Does Flood Insurance Have a Waiting Period?

There's usually a waiting period before your flood insurance goes into effect, but some exceptions apply.
Sarah Schlichter
By Sarah Schlichter 
Edited by Caitlin Constantine

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There’s a hurricane building in the Atlantic — and according to the latest forecast, it’s headed straight for your state. Is it too late to get flood insurance?

Most likely, the answer is yes. There’s usually a waiting period of 10 to 30 days between when you buy a flood insurance policy and when the coverage takes effect, depending on where you get your coverage. However, there are a few situations in which you can get immediate flood insurance.

Federal flood insurance waiting period

When you buy a policy through the National Flood Insurance Program, coverage generally starts 30 days from the purchase date. If flooding occurs during the blackout period, your policy won’t pay to fix damage to your home or belongings.

However, the following exceptions apply to the 30-day NFIP waiting period, according to the Federal Emergency Management Agency.


There’s no waiting period if you buy flood insurance in conjunction with a mortgage loan. This rule applies to getting a new mortgage or to increasing, extending or renewing your loan. (Mortgage lenders generally require flood insurance for homeowners who live in high-risk flood zones.)

Renewing existing flood insurance

If you already have flood insurance and decide to update your coverage at renewal time, the new limits will take effect once your old policy expires, with no waiting period.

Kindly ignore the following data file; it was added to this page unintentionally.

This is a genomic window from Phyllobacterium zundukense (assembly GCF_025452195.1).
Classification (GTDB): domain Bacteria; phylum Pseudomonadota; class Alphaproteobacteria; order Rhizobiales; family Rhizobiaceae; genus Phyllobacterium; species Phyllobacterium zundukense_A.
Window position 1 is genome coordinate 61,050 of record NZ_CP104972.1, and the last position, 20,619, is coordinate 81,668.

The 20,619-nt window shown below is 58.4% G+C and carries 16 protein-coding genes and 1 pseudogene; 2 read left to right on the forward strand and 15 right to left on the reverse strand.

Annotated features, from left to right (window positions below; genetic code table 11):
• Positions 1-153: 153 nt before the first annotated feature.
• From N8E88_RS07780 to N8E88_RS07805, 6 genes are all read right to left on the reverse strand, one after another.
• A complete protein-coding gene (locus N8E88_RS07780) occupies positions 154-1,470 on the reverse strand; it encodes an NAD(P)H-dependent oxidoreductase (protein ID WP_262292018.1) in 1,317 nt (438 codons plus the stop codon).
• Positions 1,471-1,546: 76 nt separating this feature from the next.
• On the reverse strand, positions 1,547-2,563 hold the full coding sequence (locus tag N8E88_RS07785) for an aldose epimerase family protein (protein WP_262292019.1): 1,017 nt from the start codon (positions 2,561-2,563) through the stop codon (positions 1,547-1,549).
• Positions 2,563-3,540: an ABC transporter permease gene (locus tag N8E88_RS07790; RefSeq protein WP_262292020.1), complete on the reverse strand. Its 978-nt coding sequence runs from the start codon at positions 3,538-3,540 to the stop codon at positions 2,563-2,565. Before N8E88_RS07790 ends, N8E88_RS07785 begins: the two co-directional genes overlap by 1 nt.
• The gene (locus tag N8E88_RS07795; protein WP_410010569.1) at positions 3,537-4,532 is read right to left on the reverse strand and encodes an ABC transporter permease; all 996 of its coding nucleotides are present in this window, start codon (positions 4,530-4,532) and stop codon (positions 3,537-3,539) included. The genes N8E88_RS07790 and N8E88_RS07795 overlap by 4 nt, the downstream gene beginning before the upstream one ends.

If your house wasn’t located in one of FEMA’s Special Flood Hazard Areas when you first moved in, you probably didn’t buy flood insurance. But what if FEMA redoes its maps and your home is now in a high-risk zone? You can get a policy with only a one-day waiting period as long as you buy within 13 months of the remapping.

Visit FEMA’s Flood Map Service Center to find out if your home is in a high-risk flood zone.


After a wildfire, the risk of flooding increases because charred vegetation leaves the ground unable to absorb rainfall. If your home is affected by flooding on burned federal land and you buy an NFIP policy within 60 days of the date the fire was contained, there may be no waiting period for coverage.

Private flood insurance waiting period

Depending on the company, your waiting period might be shorter — around 10 to 15 days — if you buy private flood insurance. But as with the NFIP, there may be some exceptions. For instance, if you’re getting a policy as part of the mortgage closing process, there may be no waiting period.

You may also be able to skip the waiting period if you’re getting private flood insurance when your NFIP policy is set to renew.

Not all states and communities have private flood insurance providers, so ask your home insurer or agent about options in your area.

Last-minute flood insurance for your car

Flood insurance doesn’t extend to your vehicle. If your car suffers flood damage, comprehensive car insurance pays for repairs.

Note that comprehensive coverage isn’t required by law, though it may be required by your lender if you borrowed money to buy your vehicle. If you have only the state-mandated minimum insurance on your car, it wouldn’t be covered in the case of a flood.

Not sure what coverage you have? Check the declarations page of your auto policy or call your insurer.

Car insurance companies generally won’t sell new coverage if your area is under a storm watch. If that hasn’t happened yet, ask your insurer about adding comprehensive coverage to your policy. Provided you're able to get the coverage, there won't be a waiting period.

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